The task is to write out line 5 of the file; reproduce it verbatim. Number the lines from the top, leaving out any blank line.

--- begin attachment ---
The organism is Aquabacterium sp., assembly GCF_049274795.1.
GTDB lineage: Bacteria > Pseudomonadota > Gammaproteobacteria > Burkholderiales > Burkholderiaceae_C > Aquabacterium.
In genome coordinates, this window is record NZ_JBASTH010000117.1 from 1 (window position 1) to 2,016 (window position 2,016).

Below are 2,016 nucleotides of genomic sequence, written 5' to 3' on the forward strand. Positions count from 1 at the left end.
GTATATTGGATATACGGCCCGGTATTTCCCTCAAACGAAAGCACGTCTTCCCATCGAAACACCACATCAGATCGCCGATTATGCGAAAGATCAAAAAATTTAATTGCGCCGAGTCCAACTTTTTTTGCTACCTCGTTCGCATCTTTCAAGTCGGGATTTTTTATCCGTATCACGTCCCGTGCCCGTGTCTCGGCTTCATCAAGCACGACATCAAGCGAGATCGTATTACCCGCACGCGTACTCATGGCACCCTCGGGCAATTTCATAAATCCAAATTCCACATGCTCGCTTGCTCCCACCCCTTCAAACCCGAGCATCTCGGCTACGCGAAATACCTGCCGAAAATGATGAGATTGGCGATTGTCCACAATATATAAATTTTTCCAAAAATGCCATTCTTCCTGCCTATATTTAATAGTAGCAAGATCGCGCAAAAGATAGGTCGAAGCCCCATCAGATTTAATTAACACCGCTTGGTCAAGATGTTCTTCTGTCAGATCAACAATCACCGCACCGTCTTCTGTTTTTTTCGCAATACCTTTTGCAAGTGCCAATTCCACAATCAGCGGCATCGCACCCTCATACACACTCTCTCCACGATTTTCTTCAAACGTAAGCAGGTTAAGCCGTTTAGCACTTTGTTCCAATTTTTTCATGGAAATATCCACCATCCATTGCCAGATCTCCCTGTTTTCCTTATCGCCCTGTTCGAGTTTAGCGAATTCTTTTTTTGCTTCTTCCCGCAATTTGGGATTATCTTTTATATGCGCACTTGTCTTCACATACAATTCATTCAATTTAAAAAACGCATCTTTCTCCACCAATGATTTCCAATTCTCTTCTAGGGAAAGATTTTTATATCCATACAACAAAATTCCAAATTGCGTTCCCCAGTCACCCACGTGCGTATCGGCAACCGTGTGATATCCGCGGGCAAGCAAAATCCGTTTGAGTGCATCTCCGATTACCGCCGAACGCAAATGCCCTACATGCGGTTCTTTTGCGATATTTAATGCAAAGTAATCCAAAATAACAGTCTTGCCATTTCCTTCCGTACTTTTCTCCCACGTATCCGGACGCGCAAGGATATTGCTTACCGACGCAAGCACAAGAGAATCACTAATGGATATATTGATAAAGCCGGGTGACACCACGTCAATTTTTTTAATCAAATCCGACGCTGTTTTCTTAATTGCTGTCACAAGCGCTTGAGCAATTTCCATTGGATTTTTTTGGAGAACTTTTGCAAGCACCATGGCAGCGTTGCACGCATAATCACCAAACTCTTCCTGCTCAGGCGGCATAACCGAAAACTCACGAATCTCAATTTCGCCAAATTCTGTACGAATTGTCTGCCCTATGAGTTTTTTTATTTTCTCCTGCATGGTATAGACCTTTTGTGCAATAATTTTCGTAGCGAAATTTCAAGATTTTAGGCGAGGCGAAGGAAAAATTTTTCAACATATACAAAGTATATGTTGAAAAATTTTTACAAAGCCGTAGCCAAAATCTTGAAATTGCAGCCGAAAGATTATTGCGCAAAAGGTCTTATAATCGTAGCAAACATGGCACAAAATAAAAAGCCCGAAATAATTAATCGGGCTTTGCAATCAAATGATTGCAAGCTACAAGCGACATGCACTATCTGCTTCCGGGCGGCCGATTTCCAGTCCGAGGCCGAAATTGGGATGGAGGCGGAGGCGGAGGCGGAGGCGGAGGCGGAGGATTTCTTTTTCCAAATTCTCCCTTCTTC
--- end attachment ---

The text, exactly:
GTATATTGGATATACGGCCCGGTATTTCCCTCAAACGAAAGCACGTCTTCCCATCGAAACACCACATCAGATCGCCGATTATGCGAAAGATCAAAAAATTTAATTGCGCCGAGTCCAACTTTTTTTGCTACCTCGTTCGCATCTTTCAAGTCGGGATTTTTTATCCGTATCACGTCCCGTGCCCGTGTCTCGGCTTCATCAAGCACGACATCAAGCGAGATCGTATTACCCGCACGCGTACTCATGGCACCCTCGGGCAATTTCATAAATCCAAATTCCACATGCTCGCTTGCTCCCACCCCTTCAAACCCGAGCATCTCGGCTACGCGAAATACCTGCCGAAAATGATGAGATTGGCGATTGTCCACAATATATAAATTTTTCCAAAAATGCCATTCTTCCTGCCTATATTTAATAGTAGCAAGATCGCGCAAAAGATAGGTCGAAGCCCCATCAGATTTAATTAACACCGCTTGGTCAAGATGTTCTTCTGTCAGATCAACAATCACCGCACCGTCTTCTGTTTTTTTCGCAATACCTTTTGCAAGTGCCAATTCCACAATCAGCGGCATCGCACCCTCATACACACTCTCTCCACGATTTTCTTCAAACGTAAGCAGGTTAAGCCGTTTAGCACTTTGTTCCAATTTTTTCATGGAAATATCCACCATCCATTGCCAGATCTCCCTGTTTTCCTTATCGCCCTGTTCGAGTTTAGCGAATTCTTTTTTTGCTTCTTCCCGCAATTTGGGATTATCTTTTATATGCGCACTTGTCTTCACATACAATTCATTCAATTTAAAAAACGCATCTTTCTCCACCAATGATTTCCAATTCTCTTCTAGGGAAAGATTTTTATATCCATACAACAAAATTCCAAATTGCGTTCCCCAGTCACCCACGTGCGTATCGGCAACCGTGTGATATCCGCGGGCAAGCAAAATCCGTTTGAGTGCATCTCCGATTACCGCCGAACGCAAATGCCCTACATGCGGTTCTTTTGCGATATTTAATGCAAAGTAATCCAAAATAACAGTCTTGCCATTTCCTTCCGTACTTTTCTCCCACGTATCCGGACGCGCAAGGATATTGCTTACCGACGCAAGCACAAGAGAATCACTAATGGATATATTGATAAAGCCGGGTGACACCACGTCAATTTTTTTAATCAAATCCGACGCTGTTTTCTTAATTGCTGTCACAAGCGCTTGAGCAATTTCCATTGGATTTTTTTGGAGAACTTTTGCAAGCACCATGGCAGCGTTGCACGCATAATCACCAAACTCTTCCTGCTCAGGCGGCATAACCGAAAACTCACGAATCTCAATTTCGCCAAATTCTGTACGAATTGTCTGCCCTATGAGTTTTTTTATTTTCTCCTGCATGGTATAGACCTTTTGTGCAATAATTTTCGTAGCGAAATTTCAAGATTTTAGGCGAGGCGAAGGAAAAATTTTTCAACATATACAAAGTATATGTTGAAAAATTTTTACAAAGCCGTAGCCAAAATCTTGAAATTGCAGCCGAAAGATTATTGCGCAAAAGGTCTTATAATCGTAGCAAACATGGCACAAAATAAAAAGCCCGAAATAATTAATCGGGCTTTGCAATCAAATGATTGCAAGCTACAAGCGACATGCACTATCTGCTTCCGGGCGGCCGATTTCCAGTCCGAGGCCGAAATTGGGATGGAGGCGGAGGCGGAGGCGGAGGCGGAGGCGGAGGATTTCTTTTTCCAAATTCTCCCTTCTTC